I Kill the Mockingbird by Paul Acampora
Square Fish, 2015
Available: Hardcover, paperback, Kindle edition
I will preface this by saying it is not horror. It is, however, an amazing middle school/YA title that book lovers of all ages ought to know about, and I personally loved it.
I Kill the Mockingbird examines the effects of hope, love, grief, and literature on the lives of three teenagers who decide to become literary saboteurs as a tribute to their recently deceased English teacher, Fat Bob, who intended to assign just one book(his favorite) as summer reading: To Kill a Mockingbird. Lucy, Michael, and Elena are best friends and book lovers looking forward to summer reading, but as school lets out, the other students are unenthusiastic. Lucy devises a plan to get people reading To Kill a Mockingbird, and enlists Michael and Elena to help. The three of them decide to secretly create and publicize a conspiracy to make it impossible to find a copy of the book, traveling by bus to libraries and bookstores to hide all copies of To Kill a Mockingbird, and leaving flyers behind that advertise a website they’ve built to create buzz about their conspiracy. Taking advantage of Twitter, Facebook, and other social media channels, their little conspiracy rockets out of control as they build a following all over the country, with copycats hiding the book in other communities and demand for copies of To Kill a Mockingbird rising. Lucy’s summer also involves more personal grief, uncertainty, and growth, as she deals with her feelings when her mother returns home after a protracted and nearly fatal battle with cancer and considers whether she’s willing to risk her friendship with Michael by taking it a step further.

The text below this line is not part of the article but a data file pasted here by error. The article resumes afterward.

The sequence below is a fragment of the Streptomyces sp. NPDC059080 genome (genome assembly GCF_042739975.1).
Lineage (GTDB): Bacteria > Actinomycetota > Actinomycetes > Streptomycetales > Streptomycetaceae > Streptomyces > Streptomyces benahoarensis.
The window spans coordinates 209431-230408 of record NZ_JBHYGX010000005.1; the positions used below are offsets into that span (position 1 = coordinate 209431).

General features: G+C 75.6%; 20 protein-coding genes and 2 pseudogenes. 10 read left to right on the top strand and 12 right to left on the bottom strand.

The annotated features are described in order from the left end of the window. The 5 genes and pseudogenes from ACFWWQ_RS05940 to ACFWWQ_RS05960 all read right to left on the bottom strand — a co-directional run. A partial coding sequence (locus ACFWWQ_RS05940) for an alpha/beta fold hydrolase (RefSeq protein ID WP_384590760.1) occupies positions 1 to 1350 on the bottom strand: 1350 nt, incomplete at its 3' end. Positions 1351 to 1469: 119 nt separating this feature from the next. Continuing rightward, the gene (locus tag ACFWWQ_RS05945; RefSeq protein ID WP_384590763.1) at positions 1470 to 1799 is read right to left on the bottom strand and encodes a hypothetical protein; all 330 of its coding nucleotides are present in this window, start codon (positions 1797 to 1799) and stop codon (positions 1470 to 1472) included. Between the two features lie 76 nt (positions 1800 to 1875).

It’s wonderful to see how the lives and families of these three friends are so integrated and familiar with each other, and to see how independent and motivated these kids are, in a world where relationships seem to be fragmented by distance, overscheduling, and social media. And as a book lover, and someone who really believes in getting people (and especially kids) engaged in reading, this was an absolute joy to me. While the plot is well-paced, and the book is a quick read, books, reading, and discussions of the ideas in books (and especially in To Kill a Mockingbird) also have a major role. However, while these are integral, they are not didactic– exactly the kind of thing you would hope to see in the lives of book-loving teens and their families. Near the end of the book there is also a really fascinating part where the characters debate whether burning books, even library rejects, is ever acceptable. The practical application of this is never tested, though, leaving us to struggle with our own answer to that question.
The characters were complicated and enjoyable, the plot was original, and the story of these three teens as they grow and change, and change the world, during the summer between the end of middle school and the beginning of high school, just lifted my heart. I Kill the Mockingbird is a thoughtful, funny, sad, and inspiring book that offers no easy answers, and just might make you crack open a copy of To Kill a Mockingbird yourself.
As a final note, the publisher suggests this as an appropriate book for ages 10-14. On its own, I agree that this is appropriate for this age group, and would include older teens as well. However, I can see this book inspiring kids to try To Kill a Mockingbird, and some 10 year olds are still in fourth grade. Even Fat Bob, the eighth grade teacher in this book, suggests that it can be best read and understood after eighth grade. I suggest that discussion of this would be warranted with elementary aged children interested in taking this further.